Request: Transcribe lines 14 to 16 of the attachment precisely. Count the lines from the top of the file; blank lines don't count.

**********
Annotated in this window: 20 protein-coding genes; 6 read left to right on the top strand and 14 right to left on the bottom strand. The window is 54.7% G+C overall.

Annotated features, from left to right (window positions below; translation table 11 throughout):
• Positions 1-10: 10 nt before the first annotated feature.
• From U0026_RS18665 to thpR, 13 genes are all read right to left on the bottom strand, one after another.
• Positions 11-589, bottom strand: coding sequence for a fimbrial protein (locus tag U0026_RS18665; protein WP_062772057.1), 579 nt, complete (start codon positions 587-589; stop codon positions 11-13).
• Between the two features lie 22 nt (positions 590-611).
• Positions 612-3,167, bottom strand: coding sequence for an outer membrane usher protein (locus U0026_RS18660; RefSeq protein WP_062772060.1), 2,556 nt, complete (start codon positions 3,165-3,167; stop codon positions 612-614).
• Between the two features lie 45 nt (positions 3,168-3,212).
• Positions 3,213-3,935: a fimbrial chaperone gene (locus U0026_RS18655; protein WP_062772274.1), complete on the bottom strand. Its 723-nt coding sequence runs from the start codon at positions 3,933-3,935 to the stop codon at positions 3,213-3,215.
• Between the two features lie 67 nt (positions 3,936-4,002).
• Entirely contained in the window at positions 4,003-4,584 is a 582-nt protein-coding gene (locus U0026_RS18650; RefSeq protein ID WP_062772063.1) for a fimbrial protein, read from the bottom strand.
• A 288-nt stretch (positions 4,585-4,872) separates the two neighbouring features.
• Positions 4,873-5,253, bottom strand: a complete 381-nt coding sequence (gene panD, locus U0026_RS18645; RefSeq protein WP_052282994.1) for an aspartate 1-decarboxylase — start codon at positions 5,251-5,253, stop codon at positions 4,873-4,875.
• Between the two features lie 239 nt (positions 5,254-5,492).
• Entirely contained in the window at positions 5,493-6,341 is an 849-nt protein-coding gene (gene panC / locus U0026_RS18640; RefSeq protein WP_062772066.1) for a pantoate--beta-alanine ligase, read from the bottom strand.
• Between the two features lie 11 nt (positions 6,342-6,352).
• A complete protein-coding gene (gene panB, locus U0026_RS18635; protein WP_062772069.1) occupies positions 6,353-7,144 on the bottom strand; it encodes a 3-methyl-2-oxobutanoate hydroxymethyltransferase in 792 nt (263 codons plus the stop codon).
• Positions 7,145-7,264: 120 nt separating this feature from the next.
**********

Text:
• Between the two features lie 239 nt (positions 5,254-5,492).
• Entirely contained in the window at positions 5,493-6,341 is an 849-nt protein-coding gene (gene panC / locus U0026_RS18640; RefSeq protein WP_062772066.1) for a pantoate--beta-alanine ligase, read from the bottom strand.
• Between the two features lie 11 nt (positions 6,342-6,352).